Af peace process in trouble again

The massive truck bomb explosion that ripped through the heart of Kabul during rush hour on Wednesday has left the Afghan capital battered, bruised and bloodied yet again. Over 90 people, mainly civilians, were killed in the blast that also left around 500 people injured. This is among the deadliest terror attacks in Kabul since 2001. The attack took place in the heavily fortified diplomatic enclave. That the attackers could breach its supposedly tight security points to chinks in the armour. Did they have links with Afghan security personnel and/or foreign diplomats or other staff? No group has taken credit for the attack yet. The Taliban has denied responsibility for it. Some believe that the attack is the work of the Islamic State (IS) group, an act of revenge for the US’s use of the “mother of all bombs” to obliterate its cave and tunnel complex in Nangarhar province in April.

However, the attack appears to be the work of the Haqqani Network, a Pakistan-backed terror group with close ties with the Taliban. Indeed, the Afghan government has blamed Pakistan’s Inter-Services Intelligence for the attack. It has ordered the hanging of 11 Haqqani Network and Taliban prisoners and the cancellation of cricketing ties with Pakistan. Relations between Afghanistan and Pakistan, which are already tense, can be expected to deteriorate further.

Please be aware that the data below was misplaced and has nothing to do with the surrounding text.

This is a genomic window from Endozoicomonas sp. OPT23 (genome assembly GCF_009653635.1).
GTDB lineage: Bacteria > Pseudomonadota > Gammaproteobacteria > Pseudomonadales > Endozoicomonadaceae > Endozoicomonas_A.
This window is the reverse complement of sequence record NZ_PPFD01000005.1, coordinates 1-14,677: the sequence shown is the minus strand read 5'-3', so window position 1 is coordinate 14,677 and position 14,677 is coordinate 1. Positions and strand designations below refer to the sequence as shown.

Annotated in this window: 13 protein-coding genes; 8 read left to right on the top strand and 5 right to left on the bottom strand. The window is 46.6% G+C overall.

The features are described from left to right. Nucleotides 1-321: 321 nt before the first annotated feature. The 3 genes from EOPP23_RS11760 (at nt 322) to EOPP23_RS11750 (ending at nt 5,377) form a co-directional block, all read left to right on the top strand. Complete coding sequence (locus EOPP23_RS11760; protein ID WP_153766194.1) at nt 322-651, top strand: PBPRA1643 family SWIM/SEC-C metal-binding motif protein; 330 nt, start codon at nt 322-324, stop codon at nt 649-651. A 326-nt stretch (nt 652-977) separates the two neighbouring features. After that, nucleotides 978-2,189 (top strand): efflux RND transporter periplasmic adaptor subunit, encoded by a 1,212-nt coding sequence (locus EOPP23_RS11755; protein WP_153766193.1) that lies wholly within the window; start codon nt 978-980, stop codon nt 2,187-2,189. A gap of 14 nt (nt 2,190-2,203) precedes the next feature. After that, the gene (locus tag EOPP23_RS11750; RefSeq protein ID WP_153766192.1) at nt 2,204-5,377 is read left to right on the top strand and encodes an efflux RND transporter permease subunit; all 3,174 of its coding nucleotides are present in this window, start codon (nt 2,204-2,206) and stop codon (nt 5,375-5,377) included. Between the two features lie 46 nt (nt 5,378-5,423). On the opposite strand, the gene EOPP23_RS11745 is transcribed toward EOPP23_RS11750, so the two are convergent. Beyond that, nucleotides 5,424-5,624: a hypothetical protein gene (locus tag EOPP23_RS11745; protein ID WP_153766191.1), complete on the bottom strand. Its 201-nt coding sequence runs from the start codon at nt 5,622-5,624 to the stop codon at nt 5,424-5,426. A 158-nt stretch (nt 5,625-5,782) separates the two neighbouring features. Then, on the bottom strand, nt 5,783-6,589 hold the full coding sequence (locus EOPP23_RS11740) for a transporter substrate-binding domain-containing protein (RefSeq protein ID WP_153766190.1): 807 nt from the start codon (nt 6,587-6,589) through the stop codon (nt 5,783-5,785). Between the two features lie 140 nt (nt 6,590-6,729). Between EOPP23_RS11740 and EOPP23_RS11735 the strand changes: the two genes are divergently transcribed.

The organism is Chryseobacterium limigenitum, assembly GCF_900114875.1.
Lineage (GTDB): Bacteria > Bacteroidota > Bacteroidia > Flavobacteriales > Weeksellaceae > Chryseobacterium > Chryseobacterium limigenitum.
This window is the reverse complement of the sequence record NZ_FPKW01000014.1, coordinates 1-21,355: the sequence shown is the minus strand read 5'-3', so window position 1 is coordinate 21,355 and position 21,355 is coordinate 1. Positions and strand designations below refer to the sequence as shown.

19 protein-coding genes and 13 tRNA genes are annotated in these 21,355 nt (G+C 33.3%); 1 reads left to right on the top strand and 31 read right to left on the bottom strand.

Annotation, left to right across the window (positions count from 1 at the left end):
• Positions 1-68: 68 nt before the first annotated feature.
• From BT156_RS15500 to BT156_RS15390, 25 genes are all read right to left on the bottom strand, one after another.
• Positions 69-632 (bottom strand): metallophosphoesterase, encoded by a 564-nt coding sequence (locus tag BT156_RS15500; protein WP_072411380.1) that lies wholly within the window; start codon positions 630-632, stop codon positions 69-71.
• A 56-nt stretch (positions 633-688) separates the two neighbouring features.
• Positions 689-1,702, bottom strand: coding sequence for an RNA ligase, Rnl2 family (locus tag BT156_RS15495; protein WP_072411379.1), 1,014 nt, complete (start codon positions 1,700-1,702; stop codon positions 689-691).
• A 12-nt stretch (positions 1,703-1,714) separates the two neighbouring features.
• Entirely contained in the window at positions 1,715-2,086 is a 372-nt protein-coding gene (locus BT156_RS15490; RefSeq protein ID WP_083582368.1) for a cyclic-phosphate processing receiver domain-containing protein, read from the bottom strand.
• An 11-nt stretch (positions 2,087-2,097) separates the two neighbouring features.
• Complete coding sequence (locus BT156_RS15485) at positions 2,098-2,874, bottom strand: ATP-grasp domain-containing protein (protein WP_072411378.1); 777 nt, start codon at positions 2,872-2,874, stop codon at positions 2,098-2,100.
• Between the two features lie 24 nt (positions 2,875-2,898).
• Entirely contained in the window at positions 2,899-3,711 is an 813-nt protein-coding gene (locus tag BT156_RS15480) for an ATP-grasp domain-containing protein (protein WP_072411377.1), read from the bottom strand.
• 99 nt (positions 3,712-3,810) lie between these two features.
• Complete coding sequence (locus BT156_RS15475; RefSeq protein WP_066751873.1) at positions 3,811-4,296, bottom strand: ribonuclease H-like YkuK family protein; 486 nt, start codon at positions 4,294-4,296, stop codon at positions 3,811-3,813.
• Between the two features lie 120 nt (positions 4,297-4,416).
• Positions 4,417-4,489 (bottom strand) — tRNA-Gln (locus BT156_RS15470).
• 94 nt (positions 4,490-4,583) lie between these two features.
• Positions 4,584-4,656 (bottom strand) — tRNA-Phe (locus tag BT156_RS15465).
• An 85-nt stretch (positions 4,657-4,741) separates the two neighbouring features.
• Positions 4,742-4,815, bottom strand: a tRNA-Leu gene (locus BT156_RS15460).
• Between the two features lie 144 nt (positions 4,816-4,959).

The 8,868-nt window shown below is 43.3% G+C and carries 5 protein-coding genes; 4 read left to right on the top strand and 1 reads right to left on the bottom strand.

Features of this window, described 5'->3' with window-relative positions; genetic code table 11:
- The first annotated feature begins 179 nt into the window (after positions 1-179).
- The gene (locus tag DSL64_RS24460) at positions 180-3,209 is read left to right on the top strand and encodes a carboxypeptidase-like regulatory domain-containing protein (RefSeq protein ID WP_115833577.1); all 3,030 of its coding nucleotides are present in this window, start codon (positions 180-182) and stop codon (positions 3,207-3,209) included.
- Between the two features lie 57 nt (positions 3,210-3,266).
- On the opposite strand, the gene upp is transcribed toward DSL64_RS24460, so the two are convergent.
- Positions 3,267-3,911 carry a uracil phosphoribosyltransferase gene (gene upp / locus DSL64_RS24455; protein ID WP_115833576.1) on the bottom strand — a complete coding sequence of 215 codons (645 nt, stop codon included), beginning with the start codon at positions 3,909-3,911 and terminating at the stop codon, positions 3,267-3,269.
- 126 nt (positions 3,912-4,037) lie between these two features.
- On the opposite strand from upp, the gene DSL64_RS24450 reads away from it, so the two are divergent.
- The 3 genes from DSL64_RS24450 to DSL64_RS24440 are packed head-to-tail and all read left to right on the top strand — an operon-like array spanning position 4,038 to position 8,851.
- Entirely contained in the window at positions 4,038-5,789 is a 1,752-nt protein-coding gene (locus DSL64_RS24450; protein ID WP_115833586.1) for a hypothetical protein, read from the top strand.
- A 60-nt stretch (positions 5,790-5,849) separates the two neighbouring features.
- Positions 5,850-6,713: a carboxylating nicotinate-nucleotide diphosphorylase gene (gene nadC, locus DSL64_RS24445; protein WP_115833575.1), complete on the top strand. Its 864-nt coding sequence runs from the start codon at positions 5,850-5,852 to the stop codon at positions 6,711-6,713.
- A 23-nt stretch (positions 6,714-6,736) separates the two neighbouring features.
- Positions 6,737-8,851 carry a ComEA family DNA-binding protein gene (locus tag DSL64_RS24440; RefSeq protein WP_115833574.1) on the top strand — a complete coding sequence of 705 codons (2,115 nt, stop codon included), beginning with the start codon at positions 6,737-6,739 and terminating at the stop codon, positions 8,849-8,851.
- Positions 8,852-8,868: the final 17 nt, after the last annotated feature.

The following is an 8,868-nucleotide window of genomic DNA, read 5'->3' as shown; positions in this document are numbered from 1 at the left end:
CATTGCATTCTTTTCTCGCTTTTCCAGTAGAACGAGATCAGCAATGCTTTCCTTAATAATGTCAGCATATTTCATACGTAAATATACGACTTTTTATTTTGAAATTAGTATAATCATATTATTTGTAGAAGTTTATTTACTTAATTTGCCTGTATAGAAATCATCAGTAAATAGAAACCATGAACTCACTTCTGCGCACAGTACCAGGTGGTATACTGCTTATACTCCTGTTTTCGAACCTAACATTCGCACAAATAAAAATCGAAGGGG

Having suffered countless terror attacks and relentless violence for decades, Afghans are accustomed to violence. Yet, the recent blast has triggered an unprecedented outpouring of emotions. Public rage is directed as much on Pakistan and the perpetrators of the attack as it is on the Afghan government for failing to protect its people. If the government is unable to shield the capital adequately, what security can people expect in the smaller towns and rural areas? Public demands for strong military action against the Haqqani Network, the Taliban and the IS group are likely to grow in the coming days. The Ashraf Ghani government could be tempted to call off the talks with the Taliban. While this may project him as a ‘tough’ leader, it is a dangerous option. US President Donald Trump is said to be considering deploying more troops in Afghanistan and should the peace process be cancelled, it would plunge Afghanistan in a spiral of violence. The latest attack in Kabul is no doubt horrific but calling off the peace process, however frail and fruitless this process has been so far, is not the right response. Ghani must mobilise international support, especially from countries like Saudi Arabia and China, to force Pakistan to halt its destructive policy of support to terrorism. As a peace broker, China must do more to keep the process alive.

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